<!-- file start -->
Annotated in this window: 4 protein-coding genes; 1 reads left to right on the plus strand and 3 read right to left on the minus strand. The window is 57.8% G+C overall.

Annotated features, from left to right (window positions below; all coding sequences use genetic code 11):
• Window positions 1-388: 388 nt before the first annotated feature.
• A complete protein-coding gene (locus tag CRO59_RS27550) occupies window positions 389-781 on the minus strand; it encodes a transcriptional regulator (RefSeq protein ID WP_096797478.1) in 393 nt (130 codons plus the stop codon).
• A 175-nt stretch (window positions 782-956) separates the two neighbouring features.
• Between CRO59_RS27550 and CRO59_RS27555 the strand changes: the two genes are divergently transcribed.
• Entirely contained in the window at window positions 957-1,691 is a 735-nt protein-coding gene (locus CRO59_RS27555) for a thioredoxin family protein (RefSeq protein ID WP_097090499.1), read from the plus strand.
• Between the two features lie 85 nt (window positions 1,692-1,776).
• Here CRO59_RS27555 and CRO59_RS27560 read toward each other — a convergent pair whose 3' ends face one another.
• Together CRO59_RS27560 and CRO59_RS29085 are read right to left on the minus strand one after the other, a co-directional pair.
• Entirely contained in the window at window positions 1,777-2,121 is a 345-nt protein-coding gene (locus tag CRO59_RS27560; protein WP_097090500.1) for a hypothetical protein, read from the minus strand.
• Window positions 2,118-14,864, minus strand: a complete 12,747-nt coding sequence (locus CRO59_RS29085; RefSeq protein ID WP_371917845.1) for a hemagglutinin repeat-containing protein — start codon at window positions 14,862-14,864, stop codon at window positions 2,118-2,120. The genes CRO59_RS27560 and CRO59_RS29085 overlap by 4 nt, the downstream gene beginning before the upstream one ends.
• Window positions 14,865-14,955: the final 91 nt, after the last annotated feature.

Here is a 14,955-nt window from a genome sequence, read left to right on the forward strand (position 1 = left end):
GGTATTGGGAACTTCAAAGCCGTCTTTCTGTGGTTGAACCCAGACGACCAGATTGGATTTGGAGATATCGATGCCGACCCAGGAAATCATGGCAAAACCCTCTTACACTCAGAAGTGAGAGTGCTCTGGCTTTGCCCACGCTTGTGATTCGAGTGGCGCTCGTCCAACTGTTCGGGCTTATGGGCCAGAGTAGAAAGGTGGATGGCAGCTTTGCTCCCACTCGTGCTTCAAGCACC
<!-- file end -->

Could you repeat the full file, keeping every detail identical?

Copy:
Annotated in this window: 4 protein-coding genes; 1 reads left to right on the plus strand and 3 read right to left on the minus strand. The window is 57.8% G+C overall.

Annotated features, from left to right (window positions below; all coding sequences use genetic code 11):
• Window positions 1-388: 388 nt before the first annotated feature.
• A complete protein-coding gene (locus tag CRO59_RS27550) occupies window positions 389-781 on the minus strand; it encodes a transcriptional regulator (RefSeq protein ID WP_096797478.1) in 393 nt (130 codons plus the stop codon).
• A 175-nt stretch (window positions 782-956) separates the two neighbouring features.
• Between CRO59_RS27550 and CRO59_RS27555 the strand changes: the two genes are divergently transcribed.
• Entirely contained in the window at window positions 957-1,691 is a 735-nt protein-coding gene (locus CRO59_RS27555) for a thioredoxin family protein (RefSeq protein ID WP_097090499.1), read from the plus strand.
• Between the two features lie 85 nt (window positions 1,692-1,776).
• Here CRO59_RS27555 and CRO59_RS27560 read toward each other — a convergent pair whose 3' ends face one another.
• Together CRO59_RS27560 and CRO59_RS29085 are read right to left on the minus strand one after the other, a co-directional pair.
• Entirely contained in the window at window positions 1,777-2,121 is a 345-nt protein-coding gene (locus tag CRO59_RS27560; protein WP_097090500.1) for a hypothetical protein, read from the minus strand.
• Window positions 2,118-14,864, minus strand: a complete 12,747-nt coding sequence (locus CRO59_RS29085; RefSeq protein ID WP_371917845.1) for a hemagglutinin repeat-containing protein — start codon at window positions 14,862-14,864, stop codon at window positions 2,118-2,120. The genes CRO59_RS27560 and CRO59_RS29085 overlap by 4 nt, the downstream gene beginning before the upstream one ends.
• Window positions 14,865-14,955: the final 91 nt, after the last annotated feature.

Here is a 14,955-nt window from a genome sequence, read left to right on the forward strand (position 1 = left end):
GGTATTGGGAACTTCAAAGCCGTCTTTCTGTGGTTGAACCCAGACGACCAGATTGGATTTGGAGATATCGATGCCGACCCAGGAAATCATGGCAAAACCCTCTTACACTCAGAAGTGAGAGTGCTCTGGCTTTGCCCACGCTTGTGATTCGAGTGGCGCTCGTCCAACTGTTCGGGCTTATGGGCCAGAGTAGAAAGGTGGATGGCAGCTTTGCTCCCACTCGTGCTTCAAGCACC